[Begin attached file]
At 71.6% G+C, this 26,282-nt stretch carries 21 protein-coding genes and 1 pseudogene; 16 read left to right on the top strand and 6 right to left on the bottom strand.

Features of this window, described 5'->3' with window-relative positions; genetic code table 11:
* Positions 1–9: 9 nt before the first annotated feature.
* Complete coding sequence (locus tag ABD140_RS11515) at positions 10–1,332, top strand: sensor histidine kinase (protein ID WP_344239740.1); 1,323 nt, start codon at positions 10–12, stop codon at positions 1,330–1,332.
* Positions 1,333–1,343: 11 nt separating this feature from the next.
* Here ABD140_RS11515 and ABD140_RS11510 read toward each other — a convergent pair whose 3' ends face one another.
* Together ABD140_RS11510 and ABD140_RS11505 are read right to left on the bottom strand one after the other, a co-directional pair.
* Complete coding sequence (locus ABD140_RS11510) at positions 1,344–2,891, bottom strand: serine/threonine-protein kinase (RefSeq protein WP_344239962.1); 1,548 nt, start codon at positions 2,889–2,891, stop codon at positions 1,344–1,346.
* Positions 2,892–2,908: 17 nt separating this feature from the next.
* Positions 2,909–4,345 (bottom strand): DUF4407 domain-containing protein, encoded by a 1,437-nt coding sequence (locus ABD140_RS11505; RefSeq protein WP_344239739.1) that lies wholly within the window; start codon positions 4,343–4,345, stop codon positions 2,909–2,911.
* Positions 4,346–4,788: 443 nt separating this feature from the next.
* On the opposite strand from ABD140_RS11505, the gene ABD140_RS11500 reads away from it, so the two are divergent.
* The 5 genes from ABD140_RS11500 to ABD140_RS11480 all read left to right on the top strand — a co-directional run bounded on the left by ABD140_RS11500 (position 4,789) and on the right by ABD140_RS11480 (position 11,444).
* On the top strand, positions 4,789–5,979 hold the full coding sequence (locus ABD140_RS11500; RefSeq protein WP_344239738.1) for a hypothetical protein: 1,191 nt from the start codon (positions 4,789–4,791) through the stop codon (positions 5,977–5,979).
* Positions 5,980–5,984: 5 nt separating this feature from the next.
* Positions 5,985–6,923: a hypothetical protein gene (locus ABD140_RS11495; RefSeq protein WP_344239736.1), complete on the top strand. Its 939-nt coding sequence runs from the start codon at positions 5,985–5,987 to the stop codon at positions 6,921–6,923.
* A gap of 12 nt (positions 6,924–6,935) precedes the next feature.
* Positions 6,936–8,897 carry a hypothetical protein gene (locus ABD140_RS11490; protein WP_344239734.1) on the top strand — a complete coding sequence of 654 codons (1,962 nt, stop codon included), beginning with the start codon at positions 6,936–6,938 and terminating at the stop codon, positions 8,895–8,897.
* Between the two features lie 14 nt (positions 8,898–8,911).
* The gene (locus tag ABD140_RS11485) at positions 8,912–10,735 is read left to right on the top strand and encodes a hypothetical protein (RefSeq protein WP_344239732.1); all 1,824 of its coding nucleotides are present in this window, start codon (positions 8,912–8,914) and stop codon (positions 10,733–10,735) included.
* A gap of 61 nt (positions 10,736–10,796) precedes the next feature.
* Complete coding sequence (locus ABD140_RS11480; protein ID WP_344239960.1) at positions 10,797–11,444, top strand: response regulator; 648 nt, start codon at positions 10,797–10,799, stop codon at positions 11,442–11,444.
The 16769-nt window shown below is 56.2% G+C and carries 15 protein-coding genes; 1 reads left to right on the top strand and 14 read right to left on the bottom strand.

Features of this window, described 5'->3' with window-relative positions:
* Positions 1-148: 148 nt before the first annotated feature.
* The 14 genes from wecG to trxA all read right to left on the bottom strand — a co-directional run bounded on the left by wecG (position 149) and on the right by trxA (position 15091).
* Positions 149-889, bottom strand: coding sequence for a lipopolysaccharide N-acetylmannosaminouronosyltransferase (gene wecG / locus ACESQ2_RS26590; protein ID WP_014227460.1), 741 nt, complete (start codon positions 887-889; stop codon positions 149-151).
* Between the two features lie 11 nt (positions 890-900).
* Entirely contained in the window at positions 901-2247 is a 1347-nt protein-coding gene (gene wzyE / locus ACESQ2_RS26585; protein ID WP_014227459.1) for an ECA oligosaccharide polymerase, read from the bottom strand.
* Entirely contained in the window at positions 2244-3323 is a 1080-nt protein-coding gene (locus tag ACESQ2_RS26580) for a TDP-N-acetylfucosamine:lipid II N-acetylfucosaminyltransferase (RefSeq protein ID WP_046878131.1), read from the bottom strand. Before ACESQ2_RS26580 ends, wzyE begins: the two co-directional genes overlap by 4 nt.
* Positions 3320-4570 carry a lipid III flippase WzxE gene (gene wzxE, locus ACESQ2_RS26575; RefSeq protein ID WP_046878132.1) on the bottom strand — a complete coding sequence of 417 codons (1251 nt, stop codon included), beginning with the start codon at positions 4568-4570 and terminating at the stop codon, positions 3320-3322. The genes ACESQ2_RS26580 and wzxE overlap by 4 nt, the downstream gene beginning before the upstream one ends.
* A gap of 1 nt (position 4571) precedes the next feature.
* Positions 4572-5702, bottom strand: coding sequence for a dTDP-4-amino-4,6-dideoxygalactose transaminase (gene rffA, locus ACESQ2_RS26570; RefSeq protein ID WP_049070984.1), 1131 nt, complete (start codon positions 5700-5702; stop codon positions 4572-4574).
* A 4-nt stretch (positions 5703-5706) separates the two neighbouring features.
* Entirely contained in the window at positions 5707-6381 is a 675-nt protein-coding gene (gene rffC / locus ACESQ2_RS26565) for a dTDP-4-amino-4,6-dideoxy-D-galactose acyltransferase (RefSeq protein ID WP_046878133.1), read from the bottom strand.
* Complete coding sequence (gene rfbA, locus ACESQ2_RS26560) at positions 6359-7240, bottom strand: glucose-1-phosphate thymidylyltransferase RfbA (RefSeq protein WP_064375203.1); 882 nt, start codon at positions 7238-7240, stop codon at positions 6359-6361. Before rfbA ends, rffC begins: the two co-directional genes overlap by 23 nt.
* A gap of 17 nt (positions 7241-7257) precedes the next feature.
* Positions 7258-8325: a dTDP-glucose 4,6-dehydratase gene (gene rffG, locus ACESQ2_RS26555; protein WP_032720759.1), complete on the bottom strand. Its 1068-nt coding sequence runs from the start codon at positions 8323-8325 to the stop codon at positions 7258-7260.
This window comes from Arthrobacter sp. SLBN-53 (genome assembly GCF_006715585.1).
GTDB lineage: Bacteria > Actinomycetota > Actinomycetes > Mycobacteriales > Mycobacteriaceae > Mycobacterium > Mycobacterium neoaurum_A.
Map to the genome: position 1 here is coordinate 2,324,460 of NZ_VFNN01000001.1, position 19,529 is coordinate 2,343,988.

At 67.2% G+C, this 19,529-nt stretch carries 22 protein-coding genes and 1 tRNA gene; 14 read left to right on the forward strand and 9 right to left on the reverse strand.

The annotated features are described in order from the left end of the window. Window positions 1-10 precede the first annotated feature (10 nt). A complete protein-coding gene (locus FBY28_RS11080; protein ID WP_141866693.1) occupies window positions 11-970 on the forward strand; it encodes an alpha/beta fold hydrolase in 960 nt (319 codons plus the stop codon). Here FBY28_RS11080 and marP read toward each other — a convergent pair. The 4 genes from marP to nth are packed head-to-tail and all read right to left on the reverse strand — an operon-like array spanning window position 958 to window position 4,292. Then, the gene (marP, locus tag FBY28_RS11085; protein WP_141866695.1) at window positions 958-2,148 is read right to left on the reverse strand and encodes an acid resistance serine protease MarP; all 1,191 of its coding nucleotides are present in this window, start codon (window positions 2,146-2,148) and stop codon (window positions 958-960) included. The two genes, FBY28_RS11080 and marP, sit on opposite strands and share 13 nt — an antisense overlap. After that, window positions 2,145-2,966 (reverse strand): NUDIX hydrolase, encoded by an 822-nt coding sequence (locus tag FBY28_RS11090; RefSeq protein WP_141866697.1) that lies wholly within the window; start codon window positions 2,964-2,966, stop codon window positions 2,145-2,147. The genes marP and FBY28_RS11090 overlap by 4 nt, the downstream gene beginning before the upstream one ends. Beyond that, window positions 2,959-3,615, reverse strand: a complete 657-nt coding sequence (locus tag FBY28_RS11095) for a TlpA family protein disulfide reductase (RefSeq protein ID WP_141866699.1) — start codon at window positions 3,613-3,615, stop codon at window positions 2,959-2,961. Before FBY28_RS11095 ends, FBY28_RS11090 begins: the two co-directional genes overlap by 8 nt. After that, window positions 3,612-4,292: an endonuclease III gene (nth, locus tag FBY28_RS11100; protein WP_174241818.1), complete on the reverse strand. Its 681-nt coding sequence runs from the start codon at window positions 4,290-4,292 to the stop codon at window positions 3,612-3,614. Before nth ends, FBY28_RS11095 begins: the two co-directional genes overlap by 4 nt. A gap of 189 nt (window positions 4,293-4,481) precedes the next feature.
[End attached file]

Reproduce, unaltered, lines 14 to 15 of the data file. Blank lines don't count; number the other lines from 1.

* On the top strand, positions 4,789–5,979 hold the full coding sequence (locus ABD140_RS11500; RefSeq protein WP_344239738.1) for a hypothetical protein: 1,191 nt from the start codon (positions 4,789–4,791) through the stop codon (positions 5,977–5,979).
* Positions 5,980–5,984: 5 nt separating this feature from the next.